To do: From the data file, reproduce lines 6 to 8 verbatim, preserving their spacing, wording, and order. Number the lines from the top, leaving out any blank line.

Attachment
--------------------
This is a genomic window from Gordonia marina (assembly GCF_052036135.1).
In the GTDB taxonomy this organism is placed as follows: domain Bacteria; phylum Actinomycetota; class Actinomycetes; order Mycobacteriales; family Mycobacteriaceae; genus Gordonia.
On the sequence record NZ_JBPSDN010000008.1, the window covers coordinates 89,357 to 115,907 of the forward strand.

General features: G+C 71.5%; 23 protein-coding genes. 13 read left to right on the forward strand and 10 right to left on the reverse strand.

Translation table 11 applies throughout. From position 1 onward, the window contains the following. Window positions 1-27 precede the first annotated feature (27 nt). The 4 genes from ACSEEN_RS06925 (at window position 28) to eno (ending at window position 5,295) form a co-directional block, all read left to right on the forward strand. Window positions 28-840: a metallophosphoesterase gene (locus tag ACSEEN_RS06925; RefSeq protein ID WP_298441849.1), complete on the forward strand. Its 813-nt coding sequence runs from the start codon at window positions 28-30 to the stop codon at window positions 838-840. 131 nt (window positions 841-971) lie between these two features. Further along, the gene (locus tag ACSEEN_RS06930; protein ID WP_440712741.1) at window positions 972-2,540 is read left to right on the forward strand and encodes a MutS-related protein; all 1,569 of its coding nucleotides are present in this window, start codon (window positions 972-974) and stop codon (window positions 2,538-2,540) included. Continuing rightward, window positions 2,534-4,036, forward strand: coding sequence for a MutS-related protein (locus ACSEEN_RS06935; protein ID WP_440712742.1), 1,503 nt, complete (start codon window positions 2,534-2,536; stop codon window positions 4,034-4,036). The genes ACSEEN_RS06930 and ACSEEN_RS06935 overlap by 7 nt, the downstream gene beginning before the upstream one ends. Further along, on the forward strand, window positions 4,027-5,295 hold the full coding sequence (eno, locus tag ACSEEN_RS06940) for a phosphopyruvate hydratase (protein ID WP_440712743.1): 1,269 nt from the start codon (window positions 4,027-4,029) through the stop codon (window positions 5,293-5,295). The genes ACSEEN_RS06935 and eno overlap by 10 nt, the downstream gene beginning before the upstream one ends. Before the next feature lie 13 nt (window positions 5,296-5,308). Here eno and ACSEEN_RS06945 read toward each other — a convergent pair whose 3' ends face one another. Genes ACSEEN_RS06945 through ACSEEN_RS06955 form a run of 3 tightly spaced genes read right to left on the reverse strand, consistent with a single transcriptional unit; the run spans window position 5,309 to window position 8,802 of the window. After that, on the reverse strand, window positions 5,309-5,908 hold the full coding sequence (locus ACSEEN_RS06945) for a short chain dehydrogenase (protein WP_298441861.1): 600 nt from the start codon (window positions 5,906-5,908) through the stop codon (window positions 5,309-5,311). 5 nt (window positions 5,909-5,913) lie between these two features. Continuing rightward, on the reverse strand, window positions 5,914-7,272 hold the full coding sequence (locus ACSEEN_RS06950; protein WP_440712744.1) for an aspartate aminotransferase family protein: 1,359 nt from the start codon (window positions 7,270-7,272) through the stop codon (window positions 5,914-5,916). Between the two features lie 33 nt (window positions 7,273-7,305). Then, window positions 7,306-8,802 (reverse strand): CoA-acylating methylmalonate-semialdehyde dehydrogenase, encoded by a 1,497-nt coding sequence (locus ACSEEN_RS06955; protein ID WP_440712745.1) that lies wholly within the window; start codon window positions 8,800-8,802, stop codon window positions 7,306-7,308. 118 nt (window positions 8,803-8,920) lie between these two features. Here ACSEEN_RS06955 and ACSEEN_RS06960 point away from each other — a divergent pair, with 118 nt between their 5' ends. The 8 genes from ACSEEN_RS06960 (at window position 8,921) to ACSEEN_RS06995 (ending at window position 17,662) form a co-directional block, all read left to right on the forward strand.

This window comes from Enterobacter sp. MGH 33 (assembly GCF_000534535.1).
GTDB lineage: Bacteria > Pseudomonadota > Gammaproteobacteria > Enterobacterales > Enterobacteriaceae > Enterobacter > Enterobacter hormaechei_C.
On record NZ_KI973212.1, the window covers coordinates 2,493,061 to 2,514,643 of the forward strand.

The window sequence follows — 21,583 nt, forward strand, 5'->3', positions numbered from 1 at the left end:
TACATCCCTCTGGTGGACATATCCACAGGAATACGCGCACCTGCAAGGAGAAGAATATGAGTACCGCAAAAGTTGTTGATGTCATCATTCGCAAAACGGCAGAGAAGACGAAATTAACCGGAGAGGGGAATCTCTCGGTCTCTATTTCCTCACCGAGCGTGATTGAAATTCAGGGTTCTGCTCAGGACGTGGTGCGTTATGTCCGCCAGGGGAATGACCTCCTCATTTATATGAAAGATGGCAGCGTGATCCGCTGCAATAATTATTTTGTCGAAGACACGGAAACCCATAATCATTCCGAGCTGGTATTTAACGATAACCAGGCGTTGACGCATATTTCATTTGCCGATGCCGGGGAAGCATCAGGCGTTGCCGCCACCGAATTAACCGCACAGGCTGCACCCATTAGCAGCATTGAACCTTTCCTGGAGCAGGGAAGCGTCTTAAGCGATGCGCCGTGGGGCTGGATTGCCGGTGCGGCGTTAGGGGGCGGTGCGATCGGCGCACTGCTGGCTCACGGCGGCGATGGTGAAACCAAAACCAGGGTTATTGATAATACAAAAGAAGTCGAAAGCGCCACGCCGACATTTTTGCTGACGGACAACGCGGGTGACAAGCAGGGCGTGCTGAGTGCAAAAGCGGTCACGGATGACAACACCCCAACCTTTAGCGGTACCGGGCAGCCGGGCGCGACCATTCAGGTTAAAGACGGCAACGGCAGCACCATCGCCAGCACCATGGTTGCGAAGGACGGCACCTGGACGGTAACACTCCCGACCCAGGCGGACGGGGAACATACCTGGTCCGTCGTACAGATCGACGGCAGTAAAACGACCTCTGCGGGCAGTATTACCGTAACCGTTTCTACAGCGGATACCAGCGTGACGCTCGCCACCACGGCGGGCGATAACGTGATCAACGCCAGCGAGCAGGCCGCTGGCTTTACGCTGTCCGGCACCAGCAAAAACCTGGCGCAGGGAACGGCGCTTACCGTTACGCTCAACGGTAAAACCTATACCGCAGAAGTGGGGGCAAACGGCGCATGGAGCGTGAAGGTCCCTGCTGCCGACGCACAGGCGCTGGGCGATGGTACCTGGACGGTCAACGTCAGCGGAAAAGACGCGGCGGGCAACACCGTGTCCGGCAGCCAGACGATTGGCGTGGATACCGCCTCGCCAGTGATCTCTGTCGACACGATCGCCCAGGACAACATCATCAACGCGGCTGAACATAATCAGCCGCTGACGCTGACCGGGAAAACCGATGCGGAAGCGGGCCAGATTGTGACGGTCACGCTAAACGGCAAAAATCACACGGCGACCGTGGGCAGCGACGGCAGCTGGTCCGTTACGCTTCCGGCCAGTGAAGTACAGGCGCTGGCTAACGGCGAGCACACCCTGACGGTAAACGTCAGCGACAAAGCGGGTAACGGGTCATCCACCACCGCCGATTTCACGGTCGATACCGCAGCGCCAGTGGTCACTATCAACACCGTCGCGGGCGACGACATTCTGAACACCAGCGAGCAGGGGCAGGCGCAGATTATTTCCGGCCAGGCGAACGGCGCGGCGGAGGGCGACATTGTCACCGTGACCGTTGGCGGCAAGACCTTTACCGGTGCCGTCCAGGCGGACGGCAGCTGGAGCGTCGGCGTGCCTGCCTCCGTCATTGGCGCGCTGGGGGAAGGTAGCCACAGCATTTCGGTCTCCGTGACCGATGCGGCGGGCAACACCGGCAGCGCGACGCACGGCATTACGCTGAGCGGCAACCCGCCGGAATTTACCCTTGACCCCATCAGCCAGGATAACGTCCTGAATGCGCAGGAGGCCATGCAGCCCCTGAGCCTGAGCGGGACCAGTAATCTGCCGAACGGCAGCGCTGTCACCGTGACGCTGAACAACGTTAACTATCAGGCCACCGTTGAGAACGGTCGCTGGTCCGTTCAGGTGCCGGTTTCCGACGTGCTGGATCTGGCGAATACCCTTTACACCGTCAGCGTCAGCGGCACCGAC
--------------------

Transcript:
This window comes from Enterobacter sp. MGH 33 (assembly GCF_000534535.1).
GTDB lineage: Bacteria > Pseudomonadota > Gammaproteobacteria > Enterobacterales > Enterobacteriaceae > Enterobacter > Enterobacter hormaechei_C.
On record NZ_KI973212.1, the window covers coordinates 2,493,061 to 2,514,643 of the forward strand.